Contrary to popular perception (perhaps), mindfulness and meditation are not Eastern spiritual or ‘religious’ traditions to any degree of exclusivity. The image of the holy man has been around for millenia, and without any supernatural connotations, special powers of their minds had been generally attributed to the act of meditation to a large measure. An often quoted 2007 study (1) by the US government showed that nearly 10% of Americans had meditated within the past year or so – and that it was rapidly on the rise.
As we are entering the era of personalised forms of religious practice, as well as organised atheism, meditation and mindfulness have acquired a progressively secular identity. In a 2004 interview (2) , even an atheist as hardcore as Sam Harris admitted that meditation “constitutes the only rational basis upon which to make detailed claims about the nature of one’s own experience.” In general, atheist practitioners of mediation have generally offered more neuro-biologically oriented justification of this age-old traditional practice. Recent scientific literature has reported the effects of meditation on our brains, heart, lungs and blood pressure, in an overall effort to understand the effects meditation in an observable and measurable way.
In religious practice however, the focus is rarely on such material benefits – meditative contemplation is aimed at achieving a better understanding of ourselves either in a theological or non-theological context. Prayer power, which has been relied upon for centuries, can be viewed not as an act of reaching out for help from the supernatural, but more of an act of giving our thoughts, intentions and desires an altruistic and compassionate form. There are many shades of religious meditative practice, and the general underlying theme can be summarized as an effort to improve ourselves psychologically (or spiritually) or to give our altruistic nature some shape and form. In this respect, the Buddhist practice of loving kindness meditation, (metta), is in no way different from the Christian prayers aimed at the holy Father ‘ to forgive our trespasses.’ Similarly Jewish and Islamic meditation also aims at achieving greater clarity and peace of mind through meditating in a theological context. Scientifically therefore, the neurological observer would perhaps come to similar conclusions about the physiological end points of all variants of meditative practices.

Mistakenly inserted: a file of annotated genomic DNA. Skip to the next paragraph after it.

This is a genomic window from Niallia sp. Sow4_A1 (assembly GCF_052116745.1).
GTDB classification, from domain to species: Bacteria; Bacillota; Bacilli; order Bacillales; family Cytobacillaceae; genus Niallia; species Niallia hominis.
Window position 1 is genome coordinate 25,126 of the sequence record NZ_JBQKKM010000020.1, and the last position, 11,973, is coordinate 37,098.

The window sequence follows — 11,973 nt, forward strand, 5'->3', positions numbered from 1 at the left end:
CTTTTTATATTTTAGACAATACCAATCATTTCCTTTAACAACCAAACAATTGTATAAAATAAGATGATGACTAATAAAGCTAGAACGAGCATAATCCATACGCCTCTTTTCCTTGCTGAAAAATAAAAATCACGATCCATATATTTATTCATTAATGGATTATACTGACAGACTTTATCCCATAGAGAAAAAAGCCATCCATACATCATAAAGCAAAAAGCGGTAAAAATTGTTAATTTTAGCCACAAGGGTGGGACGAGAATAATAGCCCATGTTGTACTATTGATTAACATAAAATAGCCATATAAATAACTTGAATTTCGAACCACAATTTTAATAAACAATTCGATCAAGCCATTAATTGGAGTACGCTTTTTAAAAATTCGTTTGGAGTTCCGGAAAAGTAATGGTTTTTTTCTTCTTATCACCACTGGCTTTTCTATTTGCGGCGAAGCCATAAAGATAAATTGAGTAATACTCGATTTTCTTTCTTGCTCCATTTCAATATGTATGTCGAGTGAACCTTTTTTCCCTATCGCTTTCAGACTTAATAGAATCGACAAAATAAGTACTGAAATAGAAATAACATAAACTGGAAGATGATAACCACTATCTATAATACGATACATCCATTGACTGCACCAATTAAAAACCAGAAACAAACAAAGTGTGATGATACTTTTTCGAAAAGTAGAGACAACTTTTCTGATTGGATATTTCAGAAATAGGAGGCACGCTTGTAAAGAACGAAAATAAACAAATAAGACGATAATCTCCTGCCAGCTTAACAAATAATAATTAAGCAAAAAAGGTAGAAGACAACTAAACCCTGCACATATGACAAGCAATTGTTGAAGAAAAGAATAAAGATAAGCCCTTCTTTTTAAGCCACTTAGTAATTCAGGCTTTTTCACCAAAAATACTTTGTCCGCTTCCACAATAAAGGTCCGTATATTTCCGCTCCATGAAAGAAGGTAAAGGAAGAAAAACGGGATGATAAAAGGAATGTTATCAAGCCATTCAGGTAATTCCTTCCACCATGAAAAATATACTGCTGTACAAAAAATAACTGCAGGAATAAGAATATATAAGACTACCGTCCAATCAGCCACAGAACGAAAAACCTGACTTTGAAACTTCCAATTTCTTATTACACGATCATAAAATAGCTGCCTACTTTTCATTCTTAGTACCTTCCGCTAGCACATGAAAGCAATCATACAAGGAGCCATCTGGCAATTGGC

Does that therefore provide some objective goal to the practice of mindful meditation ? In some ways perhaps, but the notion of trying to justify religious practice through studies of human physiology is somehow nonsensical, although these days scientific papers on meditation are coming in thick and fast. The religious motives for meditation were not designed for altering our brainwaves or achieving freedom from depressive illness; the aims were far more holistic than that. It was more aimed at personal transformative experiences, achieving newer metaphysical and spiritual insights into far more important matters like existence, life and death, compared to trivial issues like better control of blood pressure and cutting down on anti-depressant pills.
Thus it is likely that in the future, where religion and spiritual practice is likely to become more personal and more focused on getting in touch with our own patterns of consciousness, meditation is likely to become a common platform relating our spiritual experiences amongst each other irrespective of our religio-cultural backgrounds. Even perhaps bridging atheism and non-atheism.
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